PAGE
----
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Neurotensin receptor 2
Symbols NTSR2; NTR2
External IDs OMIM605538 MGI108018 HomoloGene7452 IUPHAR: NTS2 GeneCards: NTSR2 Gene
RNA expression pattern
PBB GE NTSR2 206899 at tn.png
More reference expression data
Species Human Mouse
Entrez 23620 18217
Ensembl ENSG00000169006 ENSMUSG00000020591
UniProt O95665 Q8VIF4
RefSeq (mRNA) XM_001129997 NM_008747
RefSeq (protein) XP_001129997 NP_032773
Location (UCSC) Chr 2:
11.72 - 11.73 Mb
Chr 12:
16.68 - 16.69 Mb
PubMed search [1] [2]

Neurotensin receptor type 2 is a protein that in humans is encoded by the NTSR2 gene.[1][2][3]

The protein encoded by this gene belongs to the G protein-coupled receptor family that activate a phosphatidylinositol-calcium second messenger system. Binding and pharmacological studies demonstrate that this receptor binds neurotensin as well as several other ligands already described for neurotensin NT1 receptor. However, unlike NT1 receptor, this gene recognizes, with high affinity, levocabastine, a histamine H1 receptor antagonist previously shown to compete with neurotensin for low-affinity binding sites in brain. These activities suggest that this receptor may be of physiological importance and that a natural agonist for the receptor may exist.[3]


See also


  1. ^ Chalon P, Vita N, Kaghad M, Guillemot M, Bonnin J, Delpech B, Le Fur G, Ferrara P, Caput D (Jul 1996). "Molecular cloning of a levocabastine-sensitive neurotensin binding site". FEBS Lett 386 (2-3): 91-4. PMID 8647296.  
  2. ^ Vita N, Oury-Donat F, Chalon P, Guillemot M, Kaghad M, Bachy A, Thurneyssen O, Garcia S, Poinot-Chazel C, Casellas P, Keane P, Le Fur G, Maffrand JP, Soubrie P, Caput D, Ferrara P (Feb 1999). "Neurotensin is an antagonist of the human neurotensin NT2 receptor expressed in Chinese hamster ovary cells". Eur J Pharmacol 360 (2-3): 265-72. PMID 9851594.  
  3. ^ a b "Entrez Gene: NTSR2 neurotensin receptor 2".  

External links

Further reading

  • Vincent JP, Mazella J, Kitabgi P (1999). "Neurotensin and neurotensin receptors.". Trends Pharmacol. Sci. 20 (7): 302–9. doi:10.1016/S0165-6147(99)01357-7. PMID 10390649.  
  • Mazella J, Botto JM, Guillemare E, et al. (1996). "Structure, functional expression, and cerebral localization of the levocabastine-sensitive neurotensin/neuromedin N receptor from mouse brain.". J. Neurosci. 16 (18): 5613–20. PMID 8795617.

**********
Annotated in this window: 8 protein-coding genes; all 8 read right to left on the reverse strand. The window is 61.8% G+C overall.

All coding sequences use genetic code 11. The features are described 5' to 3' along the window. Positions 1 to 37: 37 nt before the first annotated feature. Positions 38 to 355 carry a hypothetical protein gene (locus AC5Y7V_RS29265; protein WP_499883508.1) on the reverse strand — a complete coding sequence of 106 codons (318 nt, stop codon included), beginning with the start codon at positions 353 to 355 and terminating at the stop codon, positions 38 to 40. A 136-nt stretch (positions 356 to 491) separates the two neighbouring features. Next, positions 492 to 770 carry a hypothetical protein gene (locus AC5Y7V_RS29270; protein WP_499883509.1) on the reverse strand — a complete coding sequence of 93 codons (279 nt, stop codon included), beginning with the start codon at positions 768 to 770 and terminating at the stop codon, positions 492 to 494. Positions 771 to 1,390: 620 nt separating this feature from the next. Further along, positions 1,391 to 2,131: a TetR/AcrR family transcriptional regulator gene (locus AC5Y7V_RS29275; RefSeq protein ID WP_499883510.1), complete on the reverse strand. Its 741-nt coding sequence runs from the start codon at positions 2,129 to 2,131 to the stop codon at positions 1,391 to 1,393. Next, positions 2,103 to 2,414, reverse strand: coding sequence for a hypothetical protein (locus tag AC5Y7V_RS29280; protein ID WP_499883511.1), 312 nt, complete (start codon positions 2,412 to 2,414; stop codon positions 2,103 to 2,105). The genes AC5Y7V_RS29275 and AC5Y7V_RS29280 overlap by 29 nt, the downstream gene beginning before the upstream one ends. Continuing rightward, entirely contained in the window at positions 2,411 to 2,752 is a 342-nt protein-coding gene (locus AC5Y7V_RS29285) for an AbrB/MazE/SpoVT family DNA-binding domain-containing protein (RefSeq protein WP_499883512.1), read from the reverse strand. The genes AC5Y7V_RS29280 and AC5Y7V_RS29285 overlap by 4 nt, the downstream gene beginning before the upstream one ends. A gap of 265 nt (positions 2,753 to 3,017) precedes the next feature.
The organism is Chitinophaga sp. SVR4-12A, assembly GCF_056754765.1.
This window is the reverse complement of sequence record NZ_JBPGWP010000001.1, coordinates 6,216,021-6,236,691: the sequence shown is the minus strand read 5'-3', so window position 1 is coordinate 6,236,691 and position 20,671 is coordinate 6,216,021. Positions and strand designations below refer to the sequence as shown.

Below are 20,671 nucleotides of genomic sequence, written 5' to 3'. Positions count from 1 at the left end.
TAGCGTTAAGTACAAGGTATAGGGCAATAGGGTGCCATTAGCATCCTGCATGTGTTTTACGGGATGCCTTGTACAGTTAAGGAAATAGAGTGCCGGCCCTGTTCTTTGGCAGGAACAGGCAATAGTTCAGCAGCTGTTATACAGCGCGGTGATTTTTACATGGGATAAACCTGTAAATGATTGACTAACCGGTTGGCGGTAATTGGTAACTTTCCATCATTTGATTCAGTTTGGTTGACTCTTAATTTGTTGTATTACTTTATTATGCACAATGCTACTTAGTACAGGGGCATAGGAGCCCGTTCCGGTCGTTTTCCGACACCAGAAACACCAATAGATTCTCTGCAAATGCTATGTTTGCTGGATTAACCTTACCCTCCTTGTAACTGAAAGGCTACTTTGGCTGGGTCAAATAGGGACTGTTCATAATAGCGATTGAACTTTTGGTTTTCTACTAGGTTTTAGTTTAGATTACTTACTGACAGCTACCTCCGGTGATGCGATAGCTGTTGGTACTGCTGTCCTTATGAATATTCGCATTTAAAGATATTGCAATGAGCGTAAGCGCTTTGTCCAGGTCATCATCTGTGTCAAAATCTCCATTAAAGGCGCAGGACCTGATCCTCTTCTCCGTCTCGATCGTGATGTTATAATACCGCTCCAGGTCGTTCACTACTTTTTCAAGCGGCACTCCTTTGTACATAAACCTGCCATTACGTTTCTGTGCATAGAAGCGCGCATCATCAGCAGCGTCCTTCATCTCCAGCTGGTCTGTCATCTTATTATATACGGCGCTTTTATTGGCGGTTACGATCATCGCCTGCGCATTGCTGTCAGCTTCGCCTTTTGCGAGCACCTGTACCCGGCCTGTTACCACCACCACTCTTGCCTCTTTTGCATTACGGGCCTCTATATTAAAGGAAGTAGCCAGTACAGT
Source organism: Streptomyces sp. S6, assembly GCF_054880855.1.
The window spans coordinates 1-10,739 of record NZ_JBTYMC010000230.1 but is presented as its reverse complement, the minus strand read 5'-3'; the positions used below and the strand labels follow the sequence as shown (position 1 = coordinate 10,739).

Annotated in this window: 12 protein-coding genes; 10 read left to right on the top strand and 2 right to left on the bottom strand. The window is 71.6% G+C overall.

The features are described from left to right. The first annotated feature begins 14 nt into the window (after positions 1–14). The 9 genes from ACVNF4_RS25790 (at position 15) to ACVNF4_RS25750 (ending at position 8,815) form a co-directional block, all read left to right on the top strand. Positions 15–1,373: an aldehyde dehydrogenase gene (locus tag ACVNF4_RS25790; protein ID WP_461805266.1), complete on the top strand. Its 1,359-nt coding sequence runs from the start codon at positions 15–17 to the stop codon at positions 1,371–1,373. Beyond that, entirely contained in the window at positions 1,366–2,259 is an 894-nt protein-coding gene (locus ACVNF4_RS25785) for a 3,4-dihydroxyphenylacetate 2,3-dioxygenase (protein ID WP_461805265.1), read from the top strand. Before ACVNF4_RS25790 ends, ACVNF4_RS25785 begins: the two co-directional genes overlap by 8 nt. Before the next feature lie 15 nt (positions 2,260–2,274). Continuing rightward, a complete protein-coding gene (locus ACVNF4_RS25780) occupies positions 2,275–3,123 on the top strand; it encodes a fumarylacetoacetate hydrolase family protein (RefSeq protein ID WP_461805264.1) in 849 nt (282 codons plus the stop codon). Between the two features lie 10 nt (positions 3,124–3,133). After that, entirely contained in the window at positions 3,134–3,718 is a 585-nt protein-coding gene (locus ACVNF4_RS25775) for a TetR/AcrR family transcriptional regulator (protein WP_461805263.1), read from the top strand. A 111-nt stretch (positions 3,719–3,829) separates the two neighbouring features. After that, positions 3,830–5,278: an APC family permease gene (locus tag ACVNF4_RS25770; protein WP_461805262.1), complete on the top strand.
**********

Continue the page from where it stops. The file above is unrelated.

• Ramez M, Bagot M, Nikolova M, et al. (2001). "Functional characterization of neurotensin receptors in human cutaneous T cell lymphoma malignant lymphocytes.". J. Invest. Dermatol. 117 (3): 687–93. doi:10.1046/j.0022-202x.2001.01439.x. PMID 11564178.  
  • Martin S, Vincent JP, Mazella J (2002). "Recycling ability of the mouse and the human neurotensin type 2 receptors depends on a single tyrosine residue.". J. Cell. Sci. 115 (Pt 1): 165–73. PMID 11801734.  
  • Bourcier T, Rondeau N, Paquet S, et al. (2002). "Expression of neurotensin receptors in human corneal keratocytes.". Invest. Ophthalmol. Vis. Sci. 43 (6): 1765–71. PMID 12036977.  
  • Leyton J, Garcia-Marin L, Jensen RT, Moody TW (2002). "Neurotensin causes tyrosine phosphorylation of focal adhesion kinase in lung cancer cells.". Eur. J. Pharmacol. 442 (3): 179–86. doi:10.1016/S0014-2999(02)01539-X. PMID 12065070.  
  • Somaï S, Gompel A, Rostène W, Forgez P (2002). "Neurotensin counteracts apoptosis in breast cancer cells.". Biochem. Biophys. Res. Commun. 295 (2): 482–8. doi:10.1016/S0006-291X(02)00703-9. PMID 12150975.  
  • Strausberg RL, Feingold EA, Grouse LH, et al. (2003). "Generation and initial analysis of more than 15,000 full-length human and mouse cDNA sequences.". Proc. Natl. Acad. Sci. U.S.A. 99 (26): 16899–903. doi:10.1073/pnas.242603899. PMID 12477932.  
  • Holst B, Holliday ND, Bach A, et al. (2005). "Common structural basis for constitutive activity of the ghrelin receptor family.". J. Biol. Chem. 279 (51): 53806–17. doi:10.1074/jbc.M407676200. PMID 15383539.  
  • Gerhard DS, Wagner L, Feingold EA, et al. (2004). "The status, quality, and expansion of the NIH full-length cDNA project: the Mammalian Gene Collection (MGC).". Genome Res. 14 (10B): 2121–7. doi:10.1101/gr.2596504. PMID 15489334.  

This article incorporates text from the United States National Library of Medicine, which is in the public domain.



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